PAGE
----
Rest and relaxation
There are about 16,500 serviced apartments in Hong Kong. At the high end, corporate executives make up the bulk of the clientele. These high-flyers are used to the best and the industry knows it needs to get creative to meet their demands.
Belinda Kuan, deputy general manager of Signature Homes, the residential leasing arm of Sun Hung Kai Properties, believes demand will remain high. 'The market is active and will continue to flourish. General rentals increased 20 per cent to over 30 per cent last year,' she says.
Signature Homes' Four Seasons Place has 519 serviced suites and its sister project, The HarbourView Place, has 266. 'Demand for high-end serviced suites with prime location is growing,' Kuan says.
The two complexes feature a 24-hour multilingual concierge, in-room dining, housekeeping and limousine pick up. The company's guest liaison specialists/orientation specialists provide personalised orientation and can organise social activities, such as fung shui talks, aroma oil balm workshops and hiking trips, to help guests get comfortable as they settle in their new city.
Coco Wong, portfolio manager of Pacific Place Apartments of Swire Properties, also expects continued growth. 'In view of the strong economic growth in Asia-Pacific, the demand for serviced apartments is strong and maintaining a positive growth. We anticipate there will be another 10 to 15 per cent growth this year,' she says. It is important to equip apartments with state-of-the-art communications and electronic appliances, Wong says. Suites are furnished with complimentary plug-and-play broadband internet and appliances including flat screen televisions and a surround-sound home theatre system. Kitchens come with a full range of appliances.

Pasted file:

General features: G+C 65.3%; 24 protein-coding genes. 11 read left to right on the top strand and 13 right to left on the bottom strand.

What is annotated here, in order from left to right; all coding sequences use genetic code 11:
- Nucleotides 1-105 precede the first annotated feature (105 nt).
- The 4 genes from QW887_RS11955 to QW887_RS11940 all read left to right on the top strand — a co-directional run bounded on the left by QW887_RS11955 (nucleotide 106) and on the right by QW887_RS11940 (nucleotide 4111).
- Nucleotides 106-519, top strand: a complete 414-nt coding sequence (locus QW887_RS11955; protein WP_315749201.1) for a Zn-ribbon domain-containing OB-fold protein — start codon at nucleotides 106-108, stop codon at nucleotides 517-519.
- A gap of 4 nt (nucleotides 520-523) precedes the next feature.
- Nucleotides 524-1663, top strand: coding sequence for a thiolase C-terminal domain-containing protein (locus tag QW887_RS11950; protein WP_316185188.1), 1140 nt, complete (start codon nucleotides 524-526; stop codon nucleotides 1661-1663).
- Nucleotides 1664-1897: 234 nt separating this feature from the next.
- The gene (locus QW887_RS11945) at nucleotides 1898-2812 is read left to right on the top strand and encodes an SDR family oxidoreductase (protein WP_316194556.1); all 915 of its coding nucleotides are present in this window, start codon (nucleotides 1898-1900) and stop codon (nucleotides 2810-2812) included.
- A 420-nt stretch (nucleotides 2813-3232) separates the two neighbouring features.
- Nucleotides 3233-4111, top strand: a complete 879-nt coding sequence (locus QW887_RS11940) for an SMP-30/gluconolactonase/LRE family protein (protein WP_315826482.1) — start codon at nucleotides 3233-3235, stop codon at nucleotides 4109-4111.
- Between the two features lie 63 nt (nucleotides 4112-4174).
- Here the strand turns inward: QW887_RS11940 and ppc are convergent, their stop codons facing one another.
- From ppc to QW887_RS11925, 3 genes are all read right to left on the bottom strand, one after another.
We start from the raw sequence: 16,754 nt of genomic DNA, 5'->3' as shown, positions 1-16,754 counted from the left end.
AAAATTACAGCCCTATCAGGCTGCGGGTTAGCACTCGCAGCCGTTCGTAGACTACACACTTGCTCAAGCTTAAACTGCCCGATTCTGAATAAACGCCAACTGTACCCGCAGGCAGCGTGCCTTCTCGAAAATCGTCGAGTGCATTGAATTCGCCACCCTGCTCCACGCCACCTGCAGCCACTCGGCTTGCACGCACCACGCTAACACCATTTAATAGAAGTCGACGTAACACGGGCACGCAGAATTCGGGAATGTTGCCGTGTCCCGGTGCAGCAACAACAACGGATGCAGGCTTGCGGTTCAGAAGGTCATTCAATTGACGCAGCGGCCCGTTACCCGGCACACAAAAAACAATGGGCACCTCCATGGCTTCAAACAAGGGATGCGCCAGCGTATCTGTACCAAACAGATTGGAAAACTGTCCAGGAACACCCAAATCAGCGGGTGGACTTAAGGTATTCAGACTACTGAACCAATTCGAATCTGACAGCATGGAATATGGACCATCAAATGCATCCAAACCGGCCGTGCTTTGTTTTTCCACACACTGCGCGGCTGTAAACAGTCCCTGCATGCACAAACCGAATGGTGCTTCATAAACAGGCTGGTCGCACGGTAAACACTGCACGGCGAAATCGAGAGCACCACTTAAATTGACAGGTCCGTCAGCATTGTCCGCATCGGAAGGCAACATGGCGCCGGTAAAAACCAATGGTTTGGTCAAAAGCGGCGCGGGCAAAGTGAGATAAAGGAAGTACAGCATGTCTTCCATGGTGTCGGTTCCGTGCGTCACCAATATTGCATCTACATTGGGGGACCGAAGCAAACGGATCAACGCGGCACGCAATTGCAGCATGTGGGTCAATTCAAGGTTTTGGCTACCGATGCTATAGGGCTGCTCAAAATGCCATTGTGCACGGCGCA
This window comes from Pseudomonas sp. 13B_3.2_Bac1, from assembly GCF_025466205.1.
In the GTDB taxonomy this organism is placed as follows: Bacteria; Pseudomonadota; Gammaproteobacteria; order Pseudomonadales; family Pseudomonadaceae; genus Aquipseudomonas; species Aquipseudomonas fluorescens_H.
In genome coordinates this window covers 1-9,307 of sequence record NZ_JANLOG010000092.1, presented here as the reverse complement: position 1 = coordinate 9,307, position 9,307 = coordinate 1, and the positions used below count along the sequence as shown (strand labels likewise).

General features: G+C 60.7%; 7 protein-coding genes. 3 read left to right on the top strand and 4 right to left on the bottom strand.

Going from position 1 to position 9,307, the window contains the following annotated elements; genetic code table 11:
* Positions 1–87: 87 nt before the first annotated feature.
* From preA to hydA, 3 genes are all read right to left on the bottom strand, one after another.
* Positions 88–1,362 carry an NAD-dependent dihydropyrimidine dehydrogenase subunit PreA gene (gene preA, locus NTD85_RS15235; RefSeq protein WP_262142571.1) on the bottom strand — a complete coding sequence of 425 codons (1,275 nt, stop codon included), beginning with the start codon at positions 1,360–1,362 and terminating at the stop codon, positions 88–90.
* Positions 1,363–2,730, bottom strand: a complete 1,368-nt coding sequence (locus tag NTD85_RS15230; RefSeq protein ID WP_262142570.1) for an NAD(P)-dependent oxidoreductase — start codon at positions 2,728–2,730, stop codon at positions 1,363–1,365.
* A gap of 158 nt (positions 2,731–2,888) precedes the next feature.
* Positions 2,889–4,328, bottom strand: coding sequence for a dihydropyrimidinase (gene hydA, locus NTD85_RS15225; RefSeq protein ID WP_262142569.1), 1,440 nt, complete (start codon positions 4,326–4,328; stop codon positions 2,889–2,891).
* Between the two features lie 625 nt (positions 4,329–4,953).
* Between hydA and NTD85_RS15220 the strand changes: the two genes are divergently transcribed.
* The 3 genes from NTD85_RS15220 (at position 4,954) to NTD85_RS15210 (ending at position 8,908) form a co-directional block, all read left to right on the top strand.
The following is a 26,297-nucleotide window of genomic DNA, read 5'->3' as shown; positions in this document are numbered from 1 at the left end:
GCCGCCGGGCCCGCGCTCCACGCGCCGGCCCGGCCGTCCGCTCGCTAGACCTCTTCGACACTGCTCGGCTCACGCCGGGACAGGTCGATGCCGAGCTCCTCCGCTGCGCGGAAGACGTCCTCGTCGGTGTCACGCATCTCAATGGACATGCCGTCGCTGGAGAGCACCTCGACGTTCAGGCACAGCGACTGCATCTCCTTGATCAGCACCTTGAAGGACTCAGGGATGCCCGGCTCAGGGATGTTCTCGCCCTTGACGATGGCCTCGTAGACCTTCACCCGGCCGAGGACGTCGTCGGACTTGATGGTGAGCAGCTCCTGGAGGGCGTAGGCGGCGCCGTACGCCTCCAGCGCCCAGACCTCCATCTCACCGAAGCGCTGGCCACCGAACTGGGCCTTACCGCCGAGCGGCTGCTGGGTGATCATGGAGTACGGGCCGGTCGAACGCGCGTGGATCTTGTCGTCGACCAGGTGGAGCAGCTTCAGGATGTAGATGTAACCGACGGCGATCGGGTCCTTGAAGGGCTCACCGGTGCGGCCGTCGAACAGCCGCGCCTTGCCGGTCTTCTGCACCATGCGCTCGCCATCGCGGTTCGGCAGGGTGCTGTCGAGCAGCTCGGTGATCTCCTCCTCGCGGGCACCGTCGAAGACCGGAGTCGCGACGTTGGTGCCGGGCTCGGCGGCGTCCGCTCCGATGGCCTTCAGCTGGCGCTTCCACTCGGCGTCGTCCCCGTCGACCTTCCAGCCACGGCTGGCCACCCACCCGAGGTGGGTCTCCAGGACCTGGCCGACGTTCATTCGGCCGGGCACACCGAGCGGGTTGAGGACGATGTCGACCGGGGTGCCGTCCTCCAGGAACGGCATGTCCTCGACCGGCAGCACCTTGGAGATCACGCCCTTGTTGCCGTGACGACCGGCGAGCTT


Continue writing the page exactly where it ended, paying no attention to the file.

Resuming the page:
For Shama Serviced Apartments, it's all about little extras such as a rooftop herb garden, a barbecue grill and free mint tea.
Marilyn Fu, director of sales and marketing of the ONYX Group, which owns Shama in Hong Kong, says different designers are used to creating trendy yet comfortable apartments. She believes it is important to anticipate a guest's needs and give them what they want before they ask for it. She says that Shama, which has more than 400 units in Hong Kong, was the first to introduce iPod docking stations to all apartments six years ago. Fu adds that the apartments were also the first to be pet-friendly.
Following last month's tragic events in Japan, demand for rooms in Hong Kong has increased. Shama has received hundreds of inquiries from companies looking to temporarily relocate staff. 'We are doing our best to help as much as we can. We will speed up maintenance to turnover rooms as soon as we can,' Fu says.
The company has also approached one local Japanese Club about providing short-term memberships to help the new arrivals. 'They were kind enough to offer temporary membership for a small fee, so they can come and use the facilities,' Fu says.